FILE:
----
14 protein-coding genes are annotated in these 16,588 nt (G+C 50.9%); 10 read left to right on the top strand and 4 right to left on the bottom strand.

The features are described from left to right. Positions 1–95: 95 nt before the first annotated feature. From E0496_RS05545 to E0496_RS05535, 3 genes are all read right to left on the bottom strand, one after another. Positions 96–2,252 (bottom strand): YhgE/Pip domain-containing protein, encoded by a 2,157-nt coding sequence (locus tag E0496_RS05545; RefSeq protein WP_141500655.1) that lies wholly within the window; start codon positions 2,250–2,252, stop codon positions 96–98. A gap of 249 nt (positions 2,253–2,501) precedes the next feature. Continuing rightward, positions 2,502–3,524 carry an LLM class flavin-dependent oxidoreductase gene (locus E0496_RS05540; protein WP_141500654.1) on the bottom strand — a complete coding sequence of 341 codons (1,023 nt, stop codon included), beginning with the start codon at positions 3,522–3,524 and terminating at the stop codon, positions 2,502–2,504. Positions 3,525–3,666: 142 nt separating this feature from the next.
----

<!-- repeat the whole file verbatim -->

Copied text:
14 protein-coding genes are annotated in these 16,588 nt (G+C 50.9%); 10 read left to right on the top strand and 4 right to left on the bottom strand.

The features are described from left to right. Positions 1–95: 95 nt before the first annotated feature. From E0496_RS05545 to E0496_RS05535, 3 genes are all read right to left on the bottom strand, one after another. Positions 96–2,252 (bottom strand): YhgE/Pip domain-containing protein, encoded by a 2,157-nt coding sequence (locus tag E0496_RS05545; RefSeq protein WP_141500655.1) that lies wholly within the window; start codon positions 2,250–2,252, stop codon positions 96–98. A gap of 249 nt (positions 2,253–2,501) precedes the next feature. Continuing rightward, positions 2,502–3,524 carry an LLM class flavin-dependent oxidoreductase gene (locus E0496_RS05540; protein WP_141500654.1) on the bottom strand — a complete coding sequence of 341 codons (1,023 nt, stop codon included), beginning with the start codon at positions 3,522–3,524 and terminating at the stop codon, positions 2,502–2,504. Positions 3,525–3,666: 142 nt separating this feature from the next.